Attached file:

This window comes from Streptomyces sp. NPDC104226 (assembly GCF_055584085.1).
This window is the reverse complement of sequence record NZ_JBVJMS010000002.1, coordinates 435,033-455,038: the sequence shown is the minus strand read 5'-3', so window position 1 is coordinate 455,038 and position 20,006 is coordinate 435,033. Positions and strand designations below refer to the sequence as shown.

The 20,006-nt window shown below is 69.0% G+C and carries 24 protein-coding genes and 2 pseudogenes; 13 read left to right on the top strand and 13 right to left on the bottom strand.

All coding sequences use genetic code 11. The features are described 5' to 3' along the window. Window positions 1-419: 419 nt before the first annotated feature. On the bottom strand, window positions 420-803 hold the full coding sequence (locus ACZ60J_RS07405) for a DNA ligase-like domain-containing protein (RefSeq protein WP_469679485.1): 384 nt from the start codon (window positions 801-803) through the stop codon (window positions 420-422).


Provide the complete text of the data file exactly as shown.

This window comes from Streptomyces sp. NPDC104226 (assembly GCF_055584085.1).
This window is the reverse complement of sequence record NZ_JBVJMS010000002.1, coordinates 435,033-455,038: the sequence shown is the minus strand read 5'-3', so window position 1 is coordinate 455,038 and position 20,006 is coordinate 435,033. Positions and strand designations below refer to the sequence as shown.

The 20,006-nt window shown below is 69.0% G+C and carries 24 protein-coding genes and 2 pseudogenes; 13 read left to right on the top strand and 13 right to left on the bottom strand.

All coding sequences use genetic code 11. The features are described 5' to 3' along the window. Window positions 1-419: 419 nt before the first annotated feature. On the bottom strand, window positions 420-803 hold the full coding sequence (locus ACZ60J_RS07405) for a DNA ligase-like domain-containing protein (RefSeq protein WP_469679485.1): 384 nt from the start codon (window positions 801-803) through the stop codon (window positions 420-422).